The water heater was recently installed, and the TRR was tied into the condensate for A/C. This may be reaching, but is their potential for the “hot” release from water heater to affect the A/C.
The TPR valve discharge/extension pipe cannot have a tee or anything else attached to it…
P2803.6.1 Requirements for discharge pipe.
The discharge piping serving a pressure-relief valve, temperature- relief valve or combination valve shall:
- Not be directly connected to the drainage system.
- Discharge through an air gap located in the same room as the water heater.
- Not be smaller than the diameter of the outlet of the valve served and shall discharge full size to the air gap.
- Serve a single relief device and shall not connect to piping serving any other relief device or equipment.
- Discharge to the floor, to an indirect waste receptor or to the outdoors. Where discharging to the outdoors in areas subject to freezing, discharge piping shall be first piped to an indirect waste receptor through an air gap located in a conditioned area.
- Discharge in a manner that does not cause personal injury or structural damage.
- Discharge to a termination point that is readily observable by the building occupants.
- Not be trapped.
- Be installed to flow by gravity.
- Not terminate more than 6 inches (152 mm) above the floor or waste receptor.
- Not have a threaded connection at the end of the piping.
- Not have valves or tee fittings.
- Be constructed of those materials listed in Section P2904.5 or materials tested, rated and approved for such use in accordance with ASME A112.4.1.
Perfect! Thank you both for the response/link. Very helpful!
Are you putting a pressure test of the water heater gas valve?
A discharge pipe should:
- be constructed of an approved material, such as CPVC, copper, polyethylene, galvanized steel, polypropylene, or stainless steel. PVC and other non-approved plastics should not be used since they can easily melt.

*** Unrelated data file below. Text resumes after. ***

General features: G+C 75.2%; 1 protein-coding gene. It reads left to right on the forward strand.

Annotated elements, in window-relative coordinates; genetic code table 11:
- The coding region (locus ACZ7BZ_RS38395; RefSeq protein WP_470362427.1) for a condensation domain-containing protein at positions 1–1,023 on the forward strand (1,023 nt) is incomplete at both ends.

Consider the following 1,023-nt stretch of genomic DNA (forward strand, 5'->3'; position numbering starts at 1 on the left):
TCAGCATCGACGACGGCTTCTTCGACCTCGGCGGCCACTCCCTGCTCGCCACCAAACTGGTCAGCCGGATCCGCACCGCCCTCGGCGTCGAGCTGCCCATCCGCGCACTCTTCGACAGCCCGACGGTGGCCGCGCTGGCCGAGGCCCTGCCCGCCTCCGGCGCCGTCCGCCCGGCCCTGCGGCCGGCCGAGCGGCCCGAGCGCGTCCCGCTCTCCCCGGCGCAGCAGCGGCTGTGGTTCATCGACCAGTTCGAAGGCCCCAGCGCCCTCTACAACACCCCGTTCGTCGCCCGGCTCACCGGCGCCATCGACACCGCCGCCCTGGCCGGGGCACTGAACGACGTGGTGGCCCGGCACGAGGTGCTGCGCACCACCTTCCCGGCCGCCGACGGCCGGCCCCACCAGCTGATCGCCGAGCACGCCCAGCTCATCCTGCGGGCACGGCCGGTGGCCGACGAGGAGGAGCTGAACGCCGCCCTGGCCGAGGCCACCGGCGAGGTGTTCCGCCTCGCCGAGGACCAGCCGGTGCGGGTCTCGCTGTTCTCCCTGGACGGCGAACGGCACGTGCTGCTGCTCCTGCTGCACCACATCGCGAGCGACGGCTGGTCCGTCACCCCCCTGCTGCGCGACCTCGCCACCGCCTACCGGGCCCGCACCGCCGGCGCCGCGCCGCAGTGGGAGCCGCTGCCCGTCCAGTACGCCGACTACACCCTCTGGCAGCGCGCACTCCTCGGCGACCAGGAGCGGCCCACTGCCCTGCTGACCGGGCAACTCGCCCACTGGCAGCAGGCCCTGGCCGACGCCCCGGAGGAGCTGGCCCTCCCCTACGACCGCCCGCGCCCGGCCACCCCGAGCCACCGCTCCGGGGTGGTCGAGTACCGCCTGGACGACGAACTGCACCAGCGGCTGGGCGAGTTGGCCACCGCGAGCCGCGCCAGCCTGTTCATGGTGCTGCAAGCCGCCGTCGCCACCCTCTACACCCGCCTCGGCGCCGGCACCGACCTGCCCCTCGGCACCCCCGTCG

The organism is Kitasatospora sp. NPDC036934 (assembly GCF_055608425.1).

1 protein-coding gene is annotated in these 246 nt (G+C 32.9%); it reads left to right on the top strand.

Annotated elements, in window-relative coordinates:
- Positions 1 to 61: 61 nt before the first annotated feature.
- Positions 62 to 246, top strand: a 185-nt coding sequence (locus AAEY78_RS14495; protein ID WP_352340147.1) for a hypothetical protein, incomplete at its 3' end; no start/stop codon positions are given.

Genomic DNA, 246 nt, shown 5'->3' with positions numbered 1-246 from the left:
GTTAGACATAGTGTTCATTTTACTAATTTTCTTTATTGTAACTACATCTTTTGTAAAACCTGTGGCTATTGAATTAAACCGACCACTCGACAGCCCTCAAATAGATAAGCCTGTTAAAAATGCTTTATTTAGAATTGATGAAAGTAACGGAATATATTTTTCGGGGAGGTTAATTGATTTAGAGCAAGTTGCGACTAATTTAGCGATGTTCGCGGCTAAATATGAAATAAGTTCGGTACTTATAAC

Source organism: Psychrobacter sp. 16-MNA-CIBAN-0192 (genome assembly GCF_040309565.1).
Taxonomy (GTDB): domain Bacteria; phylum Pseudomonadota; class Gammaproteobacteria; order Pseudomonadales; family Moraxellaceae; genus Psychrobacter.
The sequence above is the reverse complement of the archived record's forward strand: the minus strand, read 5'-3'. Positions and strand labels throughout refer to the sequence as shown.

- not be smaller than the diameter of the outlet of the valve it serves (usually no smaller than 3/4").
- not reduce in size from the valve to the air gap (point of discharge).
- be as short and as straight as possible so as to avoid undue stress on the valve.
- be installed so as to drain by flow of gravity.
- not be trapped, since standing water may become contaminated and backflow into the potable water.
- discharge to a floor drain, to an indirect waste receptor, or to the outdoors.
- not be directly connected to the drainage system to prevent backflow of potentially contaminating the potable water.
- discharge through a visible air gap in the same room as the water-heating appliance.
- be first piped to an indirect waste receptor such as a bucket through an air gap located in a heated area when discharging to the outdoors in areas subject to freezing, since freezing water could block the pipe.
- not terminate more than 6 inches (152 mm) above the floor or waste receptor.
- discharge in a manner that could not cause scalding.
- discharge in a manner that could not cause structural or property damage.
- discharge to a termination point that is readily observable by occupants, because discharge indicates that something is wrong, and to prevent unobserved termination capping.
- be piped independently of other equipment drains, water heater pans, or relief valve discharge piping to the point of discharge.
- not have valves anywhere.
- not have tee fittings.
- not have a threaded connection at the end of the pipe so as to avoid capping.
From TPR Valves and Discharge Piping - InterNACHI http://www.nachi.org/tpr-valves-discharge-piping.htm
was there another TPRV in the line or on the tank anywhere?
I wrote one up yesterday because the drain pipe for the TPR valve was tied into the drain pipe for the PR valve.
Here in Georgia, the TPR valve drain pipe often goes part way into the washing machine stand pipe. Georgia does not specify that the air gap be “visible.”